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Still Life

03 Sep

John May (played by Eddie Marsan) has a job that not many would enjoy – but he does, and he’s good at it. His work involves his attendance at the home of anyone in his council area who has recently died, without any apparent loved ones. He investigates their circumstances in an attempt to find anybody who may wish to pay their respects and possibly attend their send-off. Should nobody be found after John’s exhaustive search, he gives the deceased the dignity of a burial ceremony appropriate to their culture and beliefs – and attends the ceremony himself, just to make sure the person doesn’t leave this life totally unnoticed. He has done this meticulous work in his own unassuming, methodical way for over twenty years. One day, during an investigation, he tracks down a relative of one of his cases – Kelly Stoke (by Joanne Frogatt). Although she is distant from his “client”, John persuades her to get involved. They develop a friendship and John finds himself pleasantly inspired by this new element in his usually solitary life. As he prepares to give Kelly’s relative an appropriate send-off, other parts of his life start to fall apart. Surely John can keep up this useful work – as he hopes – even though things may conspire against him?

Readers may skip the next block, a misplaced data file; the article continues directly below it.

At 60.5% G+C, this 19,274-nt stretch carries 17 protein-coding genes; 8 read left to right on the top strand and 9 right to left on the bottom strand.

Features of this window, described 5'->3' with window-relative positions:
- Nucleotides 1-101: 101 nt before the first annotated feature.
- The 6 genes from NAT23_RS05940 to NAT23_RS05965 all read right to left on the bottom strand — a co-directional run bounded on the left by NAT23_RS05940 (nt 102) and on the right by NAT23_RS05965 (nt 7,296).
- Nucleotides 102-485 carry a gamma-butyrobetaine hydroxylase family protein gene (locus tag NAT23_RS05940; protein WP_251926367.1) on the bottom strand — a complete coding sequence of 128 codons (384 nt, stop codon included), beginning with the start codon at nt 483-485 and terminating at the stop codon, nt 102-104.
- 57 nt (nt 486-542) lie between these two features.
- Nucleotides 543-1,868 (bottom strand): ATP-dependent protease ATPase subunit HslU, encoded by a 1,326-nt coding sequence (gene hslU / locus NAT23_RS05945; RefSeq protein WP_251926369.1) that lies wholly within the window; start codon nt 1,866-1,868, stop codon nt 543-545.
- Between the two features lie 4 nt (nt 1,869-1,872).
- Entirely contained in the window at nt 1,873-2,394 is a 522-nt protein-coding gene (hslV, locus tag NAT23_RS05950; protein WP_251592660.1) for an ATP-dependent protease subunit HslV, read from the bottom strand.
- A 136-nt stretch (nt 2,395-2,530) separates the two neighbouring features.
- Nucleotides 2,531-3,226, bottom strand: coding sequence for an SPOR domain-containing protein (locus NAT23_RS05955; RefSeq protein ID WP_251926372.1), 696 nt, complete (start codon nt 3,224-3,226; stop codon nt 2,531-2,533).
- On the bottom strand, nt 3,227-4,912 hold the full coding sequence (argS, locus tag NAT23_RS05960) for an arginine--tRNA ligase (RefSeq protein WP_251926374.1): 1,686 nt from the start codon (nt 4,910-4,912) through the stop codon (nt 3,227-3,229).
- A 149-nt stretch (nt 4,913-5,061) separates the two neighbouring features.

This movie is one that plays out so gently that it hits you deep in the soul without you really noticing. John May is a wonderful character and Eddie Marsan is perfect in his portrayal. There is often little use for dialogue as John goes about his daily rituals and works tirelessly to give the deceased the dignity he feels they deserve. He really is such a lovely man. That he finds friendship amongst all the seeming futility in his life is truly heart-warming. Joanne Frogatt is a natural and here she is lovely – she makes Kelly so real and the audience can easily empathise with her. Several other colourful characters in this are wonderful and John May’s interaction with each is respectful and truly lovely. The movie is poignant, but it makes some very pointed statements about life, relationships and well … yes … death. It may sound maudlin, but it’s actually quite uplifting – viewers will no doubt feel quite positive as this liberating story plays out. No wonder both Eddie Marsan and Uberto Pasolini have been so globally awarded by Film Festivals and other Cinema Associations in the 2013 season. Well done indeed.

Made in 2013. Directed by Uberto Pasolini

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Posted by on September 3, 2014 in Movies

 

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